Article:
HOT BREAD AND CLAY: BUILDING CLAY OVENS – CLOAM OVENS

I have always hankered after a clay oven ever since I first saw one of the West Country cloam ovens. We bake our own pizzas regularly in the kitchen and it would be great to make our own bread. There is a pile of firebricks out back and plenty of clay. We keep talking about it…

A couple of years ago we explored Northern Spain and took a battered copy of Llorens Artigas’s Spanish Folk Pottery with us to see if it would act as a guide. It was published in 1970 and Artigas periodically suggests that the potteries can’t survive much longer. It was surprising then to find that many of the wares were for sale in local markets and shops. In Benia de Onis (Asturias) we met the mother of potter Miguel San Juan Peñin in the market selling familiar pottery (in the book pages 89-93). Their pottery is in Jiménez de Jamuz near León about 100 miles to the south. She was selling their pots and cooking dishes that we recognised as from Pereruela, famous for its clay ovens (83-85). Pereruela is at the southern edge of León near Zamora and the Portuguese border. She was dismissive of the Pereruela ones and offered to supply one made by her son. Too far and too heavy were our excuses, sadly. The Pereruela potters have various films of them making on their websites eg this one from Alfareria la Fabrica.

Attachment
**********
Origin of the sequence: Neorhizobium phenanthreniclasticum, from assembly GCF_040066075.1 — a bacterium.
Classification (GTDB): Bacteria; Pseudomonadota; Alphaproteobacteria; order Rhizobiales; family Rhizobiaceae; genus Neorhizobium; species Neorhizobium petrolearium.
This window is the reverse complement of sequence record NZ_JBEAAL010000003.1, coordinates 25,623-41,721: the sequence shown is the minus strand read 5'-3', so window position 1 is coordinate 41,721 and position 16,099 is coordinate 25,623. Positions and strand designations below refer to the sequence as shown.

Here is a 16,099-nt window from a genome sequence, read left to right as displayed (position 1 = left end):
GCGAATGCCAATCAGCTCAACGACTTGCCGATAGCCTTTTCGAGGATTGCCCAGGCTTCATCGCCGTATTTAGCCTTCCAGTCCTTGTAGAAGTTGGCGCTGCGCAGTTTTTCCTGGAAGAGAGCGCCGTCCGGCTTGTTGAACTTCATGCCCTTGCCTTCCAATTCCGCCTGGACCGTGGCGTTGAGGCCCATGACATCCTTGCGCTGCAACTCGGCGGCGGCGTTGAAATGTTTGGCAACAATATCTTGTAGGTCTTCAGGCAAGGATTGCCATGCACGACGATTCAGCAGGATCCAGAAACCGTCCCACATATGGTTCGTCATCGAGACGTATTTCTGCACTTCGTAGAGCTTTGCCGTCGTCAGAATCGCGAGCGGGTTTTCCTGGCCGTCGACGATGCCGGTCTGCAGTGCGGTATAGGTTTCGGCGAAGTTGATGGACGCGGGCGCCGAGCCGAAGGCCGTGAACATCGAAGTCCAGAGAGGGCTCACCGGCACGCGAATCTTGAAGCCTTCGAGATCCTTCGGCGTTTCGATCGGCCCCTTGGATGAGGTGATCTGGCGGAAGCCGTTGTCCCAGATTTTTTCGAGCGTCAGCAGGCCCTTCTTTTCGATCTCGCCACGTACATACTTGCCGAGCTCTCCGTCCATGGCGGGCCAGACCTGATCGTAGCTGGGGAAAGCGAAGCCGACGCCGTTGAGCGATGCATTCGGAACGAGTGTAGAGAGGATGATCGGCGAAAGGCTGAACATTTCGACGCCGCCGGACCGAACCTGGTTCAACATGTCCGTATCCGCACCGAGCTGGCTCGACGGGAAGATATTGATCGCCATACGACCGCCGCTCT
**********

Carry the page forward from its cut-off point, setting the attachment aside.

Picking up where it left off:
There is a more detailed film of Portuguese clay oven making on YouTube, annoyingly unidentified.

When we were kiln-building at the Plimoth Plantation in Massachusetts we met Paula Marcoux who has become more and more interested in clay ovens and cooking with them. Her website has all sorts of good stuff on it including lots of photos of her ovens in various stages of making and use The Magnificent Leaven. After a recent conversation with her sparked by The Bickley Book I have started building…

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